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Heuchera - Growing Guide
Such is the range and diversity in leaf colour of new Heuchera introductions each year that it is difficult to keep up. At Chelsea 2019 alone around 20 new varieties were on display. Breeders and tissue culture laboratories can produce these plants in great numbers very quickly so our catalogue and website is being updated and changed each year as impressive new coloured leaf varieties appear and old favourites disappear into obscurity. Looking at the RHS Plant Finder in detail suggests that over 737 different varieties of Heuchera are available today from UK nurseries.
Heuchera are evergreen or semi evergreen perennials which originate from the Rocky Mountains in North America. The original wild species are far removed from the more exotic leaf colours which multiple hybridisation and breeding has created today. However all Heuchera have woody rootstocks and form mounds or clumps of rounded or heart shaped leaves with broad veining. Those varieties with very dark, variegated or coloured leaves make excellent foliage plants. All Heuchera in reality!
The choice of which foliage colour suits you and your own garden is entirely yours. Heuchera make excellent groundcover or plants to edge or break up a herbaceous border. They mix well with summer bedding plants and look good on their own in containers. The flowers appear in early to mid-summer on upright stalks of loose racemes or panicles. The flowers themselves are tubular or petal-less in a range of colours from red to pink and cream to greenish white. While the flowers are attractive to bees and are good for cutting it is the standout leaf forms which make these plants so popular.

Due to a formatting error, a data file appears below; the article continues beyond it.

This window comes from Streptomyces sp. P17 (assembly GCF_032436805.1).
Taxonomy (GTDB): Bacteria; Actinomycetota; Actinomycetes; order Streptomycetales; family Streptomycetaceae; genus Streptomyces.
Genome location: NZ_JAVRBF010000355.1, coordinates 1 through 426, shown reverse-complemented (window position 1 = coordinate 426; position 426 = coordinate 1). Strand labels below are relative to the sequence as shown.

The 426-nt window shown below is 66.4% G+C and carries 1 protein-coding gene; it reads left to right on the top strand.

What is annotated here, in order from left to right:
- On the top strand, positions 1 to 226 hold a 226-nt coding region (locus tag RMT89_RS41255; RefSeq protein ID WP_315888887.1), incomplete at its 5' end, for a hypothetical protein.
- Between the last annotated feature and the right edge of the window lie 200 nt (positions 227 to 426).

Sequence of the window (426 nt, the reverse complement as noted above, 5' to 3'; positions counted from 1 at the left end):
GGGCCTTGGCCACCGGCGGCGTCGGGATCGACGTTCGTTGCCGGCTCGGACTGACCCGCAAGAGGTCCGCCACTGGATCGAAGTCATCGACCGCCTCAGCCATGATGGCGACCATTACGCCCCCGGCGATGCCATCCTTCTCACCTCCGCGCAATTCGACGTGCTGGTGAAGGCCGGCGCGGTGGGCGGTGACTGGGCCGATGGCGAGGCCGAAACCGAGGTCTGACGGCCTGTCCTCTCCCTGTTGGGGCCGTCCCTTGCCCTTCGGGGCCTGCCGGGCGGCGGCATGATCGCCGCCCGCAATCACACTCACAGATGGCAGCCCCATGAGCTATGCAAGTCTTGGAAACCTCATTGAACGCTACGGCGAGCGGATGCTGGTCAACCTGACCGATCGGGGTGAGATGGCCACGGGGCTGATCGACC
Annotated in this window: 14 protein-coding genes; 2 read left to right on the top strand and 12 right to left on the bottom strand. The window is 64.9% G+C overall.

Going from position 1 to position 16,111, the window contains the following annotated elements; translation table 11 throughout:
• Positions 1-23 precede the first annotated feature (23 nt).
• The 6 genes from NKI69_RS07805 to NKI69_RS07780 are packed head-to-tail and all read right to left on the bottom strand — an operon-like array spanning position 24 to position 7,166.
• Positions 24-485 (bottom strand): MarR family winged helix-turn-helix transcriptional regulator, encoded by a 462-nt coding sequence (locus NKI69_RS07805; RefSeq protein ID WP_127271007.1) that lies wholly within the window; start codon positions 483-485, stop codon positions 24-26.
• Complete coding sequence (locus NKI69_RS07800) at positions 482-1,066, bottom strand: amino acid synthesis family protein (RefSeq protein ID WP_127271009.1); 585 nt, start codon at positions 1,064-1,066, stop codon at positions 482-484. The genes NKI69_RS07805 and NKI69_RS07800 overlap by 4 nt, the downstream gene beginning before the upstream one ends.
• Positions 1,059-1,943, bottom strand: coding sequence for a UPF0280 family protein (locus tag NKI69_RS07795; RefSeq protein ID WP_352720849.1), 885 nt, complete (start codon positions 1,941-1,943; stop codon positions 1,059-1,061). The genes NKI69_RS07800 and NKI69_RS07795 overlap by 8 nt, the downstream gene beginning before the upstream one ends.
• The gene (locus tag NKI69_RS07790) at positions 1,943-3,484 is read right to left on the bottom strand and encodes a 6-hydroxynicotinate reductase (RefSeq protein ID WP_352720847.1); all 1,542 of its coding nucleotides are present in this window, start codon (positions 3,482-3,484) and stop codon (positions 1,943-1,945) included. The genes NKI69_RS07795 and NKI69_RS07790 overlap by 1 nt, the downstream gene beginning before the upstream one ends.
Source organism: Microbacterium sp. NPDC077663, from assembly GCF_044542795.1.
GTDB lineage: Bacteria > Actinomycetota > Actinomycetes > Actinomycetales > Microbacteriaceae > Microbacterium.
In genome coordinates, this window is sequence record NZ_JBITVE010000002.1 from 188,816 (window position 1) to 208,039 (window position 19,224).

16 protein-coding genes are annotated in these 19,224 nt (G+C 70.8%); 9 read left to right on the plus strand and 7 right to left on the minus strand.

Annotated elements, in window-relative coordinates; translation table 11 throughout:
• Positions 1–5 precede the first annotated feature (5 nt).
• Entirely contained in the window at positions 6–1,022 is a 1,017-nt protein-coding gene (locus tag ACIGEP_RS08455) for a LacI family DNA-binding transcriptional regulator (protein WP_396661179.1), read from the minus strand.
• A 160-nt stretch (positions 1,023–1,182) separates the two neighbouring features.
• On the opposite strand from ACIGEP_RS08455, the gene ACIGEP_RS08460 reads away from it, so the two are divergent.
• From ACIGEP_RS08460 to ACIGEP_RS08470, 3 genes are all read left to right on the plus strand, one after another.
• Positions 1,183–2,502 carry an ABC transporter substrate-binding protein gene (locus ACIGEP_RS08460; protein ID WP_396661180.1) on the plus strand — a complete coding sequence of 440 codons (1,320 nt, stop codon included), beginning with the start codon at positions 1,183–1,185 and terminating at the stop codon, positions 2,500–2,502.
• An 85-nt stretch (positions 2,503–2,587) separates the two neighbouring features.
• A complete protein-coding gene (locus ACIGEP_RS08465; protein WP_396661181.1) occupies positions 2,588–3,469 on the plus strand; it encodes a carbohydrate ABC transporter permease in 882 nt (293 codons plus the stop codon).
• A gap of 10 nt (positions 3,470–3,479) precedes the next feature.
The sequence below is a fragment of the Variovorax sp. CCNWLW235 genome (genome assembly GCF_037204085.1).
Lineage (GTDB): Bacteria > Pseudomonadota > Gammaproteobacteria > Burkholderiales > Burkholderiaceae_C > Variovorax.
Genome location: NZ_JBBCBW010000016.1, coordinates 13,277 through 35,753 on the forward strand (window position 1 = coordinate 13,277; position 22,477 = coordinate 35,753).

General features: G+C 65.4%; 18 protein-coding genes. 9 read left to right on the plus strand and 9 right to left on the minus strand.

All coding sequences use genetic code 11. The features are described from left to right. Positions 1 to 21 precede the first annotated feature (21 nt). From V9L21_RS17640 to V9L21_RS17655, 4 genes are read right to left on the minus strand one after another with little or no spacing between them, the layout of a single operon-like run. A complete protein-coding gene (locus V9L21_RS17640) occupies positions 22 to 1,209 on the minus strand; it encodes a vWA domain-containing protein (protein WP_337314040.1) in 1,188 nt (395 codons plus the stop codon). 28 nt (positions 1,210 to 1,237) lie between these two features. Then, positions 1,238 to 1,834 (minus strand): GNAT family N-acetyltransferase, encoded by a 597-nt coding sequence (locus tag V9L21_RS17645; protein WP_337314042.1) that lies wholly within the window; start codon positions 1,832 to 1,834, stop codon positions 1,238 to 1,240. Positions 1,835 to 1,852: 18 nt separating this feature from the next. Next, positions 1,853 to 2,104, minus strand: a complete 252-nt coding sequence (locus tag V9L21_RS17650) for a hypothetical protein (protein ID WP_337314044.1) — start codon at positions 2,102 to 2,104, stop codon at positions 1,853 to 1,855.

Most varieties are fully hardy and tolerant of frost but some varieties will lose more leaves in winter than others. The woody rootstocks of Heuchera tend to push upwards to and above the surface of the surrounding soil. As such they will benefit from an annual mulch in the autumn. The life span of the newer varieties is limited if they are left untouched. As the rootstocks emerge above the ground so, in time, it is sensible to lift, divide and replant them in late summer or early autumn with the crown just above the soil surface. It may be easier simply to replace with new young plants.
Heuchera thrive in sun or shade in fertile, moist, well drained soils. Those varieties with light pink, yellowish or variegated leaves may scorch in full sun. Vine weevils are the greatest enemies of Heuchera both in pots and in the garden but whole plants will rot off in waterlogged situations over winter.
Heuchera ‘Palace Purple’ was the RHS plant of the decade 1983 to 1992. It has certainly stood the test of time and is still deservedly popular today.
H. ‘Chocolate Ruffles’ is similarly well known and has also stood the test of time. How many of the colourful varieties available today will still be popular in 10 years’ time is hard to say with such a flood of newcomers every year.